For Americans of nearly every race, gender, political persuasion and location, disdain for Donald Trump runs deep, saddling the Republican front-runner with unprecedented unpopularity as he tries to overcome recent campaign setbacks.
Seven in 10 people, including close to half of Republican voters, have an unfavorable view of Trump, according to a new Associated Press-GfK poll. It’s an opinion shared by majorities of men and women; young and old; conservatives, moderates and liberals; and whites, Hispanics and blacks — a devastatingly broad indictment of the billionaire businessman.
Even in the South, a region where Trump has won GOP primaries decisively, close to 70 percent view him unfavorably. And among whites without a college education, one of Trump’s most loyal voting blocs, 55 percent have a negative opinion.
Trump still leads the Republican field in delegates and has built a loyal following with a steady share of the Republican primary electorate. But the breadth of his unpopularity raises significant questions about how he could stitch together enough support in the general election to win the White House.
It also underscores the trouble he may still face in the Republican race, which appears headed to a contested convention where party insiders would have their say about who will represent the GOP in the fall campaign.
“He’s at risk of having the nomination denied to him because grass-roots party activists fear he’s so widely disliked that he can’t possibly win,” said Ari Fleischer, a former adviser to President George W. Bush.
Beyond their generally negative perception of Trump, large majorities also said they would not describe him as civil, compassionate or likable. On nearly all of these measures, Trump fared worse than his remaining Democratic or Republican rivals.
Not that voters have all that much love for those rivals. But their negative perceptions don’t match the depth of the distaste for Trump. Texas Sen. Ted Cruz, who is seeking to catch Trump in the Republican delegate count, is viewed unfavorably by 59 percent, while 55 percent have negative views of Democratic front-runner Hillary Clinton.
Another problem for Trump is that his public perception seems to be getting worse. The number of Americans who view him unfavorably has risen more than 10 percentage points since mid-February, a two-month stretch that has included some of his biggest primary victories but also an array of stumbles that suggested difficulties with his campaign organization and a lack of policy depth.
A survey conducted by Gallup in January found Trump’s unfavorable rating, then at 60 percent in the their polling, was already at a record high level for any major party nominee in their organization’s polling since the 1990’s.
Candi Edie, a registered Republican from Arroyo Grande, California, is among those whose views on Trump have grown more negative.
“At first, I thought he was great. He was bringing out a lot of issues that weren’t ever said, they were taboo,” Edie said. Now the 64-year-old feels Trump’s early comments masked the fact that he’s “such a bigot.”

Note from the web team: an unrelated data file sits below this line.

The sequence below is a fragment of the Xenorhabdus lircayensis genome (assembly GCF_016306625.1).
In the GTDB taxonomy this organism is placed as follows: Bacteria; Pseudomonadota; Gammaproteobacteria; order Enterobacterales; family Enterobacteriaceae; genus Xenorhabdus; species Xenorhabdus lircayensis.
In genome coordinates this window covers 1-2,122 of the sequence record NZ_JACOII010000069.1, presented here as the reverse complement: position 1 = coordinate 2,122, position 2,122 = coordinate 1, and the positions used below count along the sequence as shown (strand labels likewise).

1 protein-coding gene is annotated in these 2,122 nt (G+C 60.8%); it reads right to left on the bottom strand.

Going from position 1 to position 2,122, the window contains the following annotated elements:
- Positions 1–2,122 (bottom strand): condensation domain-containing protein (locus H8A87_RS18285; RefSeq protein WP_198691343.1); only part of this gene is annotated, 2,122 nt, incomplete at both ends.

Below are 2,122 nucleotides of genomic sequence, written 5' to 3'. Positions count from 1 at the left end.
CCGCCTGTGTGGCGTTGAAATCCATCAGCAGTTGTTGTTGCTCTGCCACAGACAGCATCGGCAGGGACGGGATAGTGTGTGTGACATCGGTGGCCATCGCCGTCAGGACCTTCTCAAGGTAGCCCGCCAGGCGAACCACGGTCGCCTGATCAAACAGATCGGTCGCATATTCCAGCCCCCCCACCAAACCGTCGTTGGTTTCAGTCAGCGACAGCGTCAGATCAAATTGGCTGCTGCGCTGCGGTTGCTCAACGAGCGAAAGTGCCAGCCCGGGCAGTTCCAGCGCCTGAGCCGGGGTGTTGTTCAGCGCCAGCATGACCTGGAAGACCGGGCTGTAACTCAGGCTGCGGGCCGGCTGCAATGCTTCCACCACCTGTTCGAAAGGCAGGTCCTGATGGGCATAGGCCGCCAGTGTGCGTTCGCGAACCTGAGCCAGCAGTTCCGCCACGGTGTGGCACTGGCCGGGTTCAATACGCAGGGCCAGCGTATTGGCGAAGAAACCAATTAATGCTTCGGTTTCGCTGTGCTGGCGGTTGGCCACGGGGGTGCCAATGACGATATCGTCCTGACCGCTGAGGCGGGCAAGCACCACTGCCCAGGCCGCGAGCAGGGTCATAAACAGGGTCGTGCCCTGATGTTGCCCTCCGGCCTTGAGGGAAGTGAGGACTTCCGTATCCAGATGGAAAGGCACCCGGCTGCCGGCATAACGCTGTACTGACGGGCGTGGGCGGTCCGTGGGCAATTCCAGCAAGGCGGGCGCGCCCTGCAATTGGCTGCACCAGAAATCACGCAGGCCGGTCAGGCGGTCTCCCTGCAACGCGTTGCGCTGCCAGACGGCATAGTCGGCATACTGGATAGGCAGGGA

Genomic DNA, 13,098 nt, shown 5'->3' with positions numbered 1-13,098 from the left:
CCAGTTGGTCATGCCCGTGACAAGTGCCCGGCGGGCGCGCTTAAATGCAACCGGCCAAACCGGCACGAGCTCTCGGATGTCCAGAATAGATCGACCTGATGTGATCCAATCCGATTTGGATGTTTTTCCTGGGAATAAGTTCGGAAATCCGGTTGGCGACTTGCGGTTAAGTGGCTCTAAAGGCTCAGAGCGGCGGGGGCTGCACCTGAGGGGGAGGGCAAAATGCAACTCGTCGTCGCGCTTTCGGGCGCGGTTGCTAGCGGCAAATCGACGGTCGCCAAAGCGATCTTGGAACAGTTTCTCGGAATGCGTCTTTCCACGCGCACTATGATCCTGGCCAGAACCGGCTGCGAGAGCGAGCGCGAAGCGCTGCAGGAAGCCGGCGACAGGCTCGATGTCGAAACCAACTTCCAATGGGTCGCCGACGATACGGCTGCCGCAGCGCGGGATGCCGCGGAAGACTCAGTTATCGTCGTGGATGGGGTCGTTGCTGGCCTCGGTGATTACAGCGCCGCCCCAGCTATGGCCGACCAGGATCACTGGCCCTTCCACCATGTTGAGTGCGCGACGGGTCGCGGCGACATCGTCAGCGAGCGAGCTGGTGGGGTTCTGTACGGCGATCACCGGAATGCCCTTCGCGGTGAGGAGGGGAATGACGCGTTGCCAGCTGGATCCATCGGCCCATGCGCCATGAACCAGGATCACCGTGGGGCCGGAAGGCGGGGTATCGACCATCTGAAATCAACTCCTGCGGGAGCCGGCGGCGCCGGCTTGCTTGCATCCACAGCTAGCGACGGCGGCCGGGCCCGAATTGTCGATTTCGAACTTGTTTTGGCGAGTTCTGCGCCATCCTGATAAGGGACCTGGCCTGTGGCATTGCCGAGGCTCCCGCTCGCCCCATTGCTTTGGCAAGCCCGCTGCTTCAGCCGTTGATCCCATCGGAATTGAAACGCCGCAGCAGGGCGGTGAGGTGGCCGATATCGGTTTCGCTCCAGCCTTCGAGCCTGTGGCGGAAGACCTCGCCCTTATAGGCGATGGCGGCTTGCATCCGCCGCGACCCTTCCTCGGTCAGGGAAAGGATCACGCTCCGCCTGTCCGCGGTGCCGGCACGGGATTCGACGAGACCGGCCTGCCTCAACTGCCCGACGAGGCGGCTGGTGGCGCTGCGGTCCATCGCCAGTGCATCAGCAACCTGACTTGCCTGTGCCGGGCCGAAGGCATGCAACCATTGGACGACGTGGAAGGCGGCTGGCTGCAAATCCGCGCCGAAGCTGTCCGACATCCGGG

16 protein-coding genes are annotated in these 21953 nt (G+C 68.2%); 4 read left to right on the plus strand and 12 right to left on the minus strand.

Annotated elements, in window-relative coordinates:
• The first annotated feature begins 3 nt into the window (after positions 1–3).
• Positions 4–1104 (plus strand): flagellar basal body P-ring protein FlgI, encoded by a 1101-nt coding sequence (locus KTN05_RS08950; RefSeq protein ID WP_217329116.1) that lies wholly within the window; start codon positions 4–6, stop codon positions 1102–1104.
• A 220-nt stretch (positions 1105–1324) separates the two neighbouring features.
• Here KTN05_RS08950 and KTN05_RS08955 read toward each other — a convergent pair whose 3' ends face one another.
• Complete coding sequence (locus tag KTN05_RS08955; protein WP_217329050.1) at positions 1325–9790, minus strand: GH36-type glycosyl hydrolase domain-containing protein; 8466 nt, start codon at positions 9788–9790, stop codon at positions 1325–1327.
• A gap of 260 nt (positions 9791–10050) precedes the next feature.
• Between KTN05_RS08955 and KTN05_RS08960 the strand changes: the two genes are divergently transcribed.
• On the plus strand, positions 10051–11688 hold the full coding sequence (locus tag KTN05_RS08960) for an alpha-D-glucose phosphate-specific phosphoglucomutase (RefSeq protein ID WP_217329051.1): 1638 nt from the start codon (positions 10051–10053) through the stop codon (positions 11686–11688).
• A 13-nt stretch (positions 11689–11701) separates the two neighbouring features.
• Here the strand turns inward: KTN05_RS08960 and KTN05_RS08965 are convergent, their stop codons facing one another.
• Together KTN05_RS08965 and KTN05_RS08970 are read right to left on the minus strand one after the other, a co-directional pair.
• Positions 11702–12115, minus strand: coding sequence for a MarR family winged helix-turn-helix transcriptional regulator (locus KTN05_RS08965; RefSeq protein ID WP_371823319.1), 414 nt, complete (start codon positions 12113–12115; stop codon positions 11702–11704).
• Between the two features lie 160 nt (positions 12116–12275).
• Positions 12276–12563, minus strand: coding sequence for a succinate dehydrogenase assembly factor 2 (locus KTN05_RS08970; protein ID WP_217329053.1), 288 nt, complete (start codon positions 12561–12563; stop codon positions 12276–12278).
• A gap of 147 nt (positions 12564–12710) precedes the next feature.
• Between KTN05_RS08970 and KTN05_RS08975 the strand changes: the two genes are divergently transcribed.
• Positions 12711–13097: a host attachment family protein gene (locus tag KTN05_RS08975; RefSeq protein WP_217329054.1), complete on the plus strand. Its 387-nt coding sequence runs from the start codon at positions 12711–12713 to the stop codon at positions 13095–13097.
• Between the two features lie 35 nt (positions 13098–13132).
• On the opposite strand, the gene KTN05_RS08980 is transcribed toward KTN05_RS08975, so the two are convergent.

“I don’t know if he’s lost it or what,” she said. “He’s not acting presidential.” Trump’s unpopularity could provide an opening for Cruz, though he is loathed by many of his Senate colleagues and other party leaders. After a big win Tuesday in Wisconsin, Cruz is angling to overtake Trump at the July GOP convention.
Clinton’s campaign believes Trump’s sky-high unfavorable ratings could offset some questions voters have about her own character, and perhaps even give her a chance to peel off some Republicans who can’t stomach a vote for the real estate mogul.
Andrew Glaves, a “hard core” Republican from Bothell, Washington, said he might have to side with Clinton if Trump becomes the nominee, even though she’s out of step with his views on gun rights, his top election issue.
“I’d be willing to take that as opposed to doing so much harm to the country’s reputation,” said Glaves, 29.
More than 60 percent of all registered voters and 31 percent of Republicans said they definitely would not vote for Trump in the general election.
One group that is still with him includes those who describe themselves as both Republicans and supporters of the tea party movement. Sixty-eight percent of them have a favorable view.
Pennsylvania Republican Robert Paradis plans to vote for Trump in his state’s primary this month. The 76-year-old said that while Trump’s uneven temperament makes him cringe “all the time,” he’s hopeful the front-runner’s bluntness can shake up Washington.
“He’s not a politician; he says it the way he feels it,” Paradis said.
The AP-GfK Poll of 1,076 adults was conducted online March 31-April 4, using a sample drawn from GfK’s probability-based KnowledgePanel, which is designed to be representative of the U.S. population. The margin of sampling error for all respondents is plus or minus 3.3 percentage points.
Respondents were first selected randomly using telephone or mail survey methods and later interviewed online. People selected for KnowledgePanel who didn’t otherwise have access to the Internet were provided access at no cost to them.
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